Monday, February 18, 2008

Compare and Contrast

Late-80s DeRosa, Italian. Beautiful bike. Short-point lugs in a traditional manner, with chromed head lugs and fork crown. Campagnolo-equipped, of course.  A sturdy bike; look at that clamp-it's solid steel and probably won't ever break or deform.

Late-80s Masi 3V, Italian.  Though this and the DeRosa both have the traditional features of a little point on the top front and side-mounted seatstays, this cluster is a bit more modern than the DeRosa-its main triangle is internally lugged, enabling thinwall tubes which are in this case quite oversized, and the clamp bolt has been shrunken and recessed.  Perhaps all of these refinements owing to pressure from, or lessons learned in, the American market? Faliero Masi was in California for some years trying to set up a shop, so it's entirely conceivable that he might adopt an iconoclastic attitude compared to the more traditional and conservative Italian national builders. Someone's motto "innovate or die" comes to mind, which since at least 1776 has been sort of an American Way of Thinking. It is said of some European manufacturers, on the other hand, that they do things a certain way because their fathers did it, and their fathers' fathers before that, etc., perpetuating in a way the system of guilds and apprenticeships found in some cases for many centuries past ("If it was good enough for _____, it's good enough for me").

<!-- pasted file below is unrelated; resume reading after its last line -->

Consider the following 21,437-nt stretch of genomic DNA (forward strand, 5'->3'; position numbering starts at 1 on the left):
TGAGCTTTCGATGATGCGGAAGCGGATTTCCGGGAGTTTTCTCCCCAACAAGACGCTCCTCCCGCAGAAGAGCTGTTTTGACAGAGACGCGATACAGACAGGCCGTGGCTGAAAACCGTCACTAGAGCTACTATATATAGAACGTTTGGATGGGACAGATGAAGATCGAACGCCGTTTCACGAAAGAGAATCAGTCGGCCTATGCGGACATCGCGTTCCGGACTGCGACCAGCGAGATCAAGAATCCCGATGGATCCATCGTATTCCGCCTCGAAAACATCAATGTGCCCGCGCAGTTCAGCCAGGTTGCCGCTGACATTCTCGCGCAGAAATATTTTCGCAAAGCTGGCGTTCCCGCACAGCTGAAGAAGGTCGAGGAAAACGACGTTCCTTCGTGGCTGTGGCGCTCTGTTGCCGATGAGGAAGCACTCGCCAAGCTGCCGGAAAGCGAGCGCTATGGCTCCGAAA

This frameset is reputed by its owner to be very rigid.  The bike is Campy-equipped (of course), with the awesome and maddening Delta brakes.

Late-80s Centurion, Japanese. Attractive bike. A well-built, functional, inexpensive copy. Nice shapes, well-done lining and pinstriping, excellent paint. Dia-Compe, SR, Suntour-equipped.  The size of the lugs and the white lining look British to me, the scooped outside-mounted stay is Italianate, the lack of a top point lazy French, and that fragile little excuse for a clamp is all Japanese and bent, the fatal flaw.

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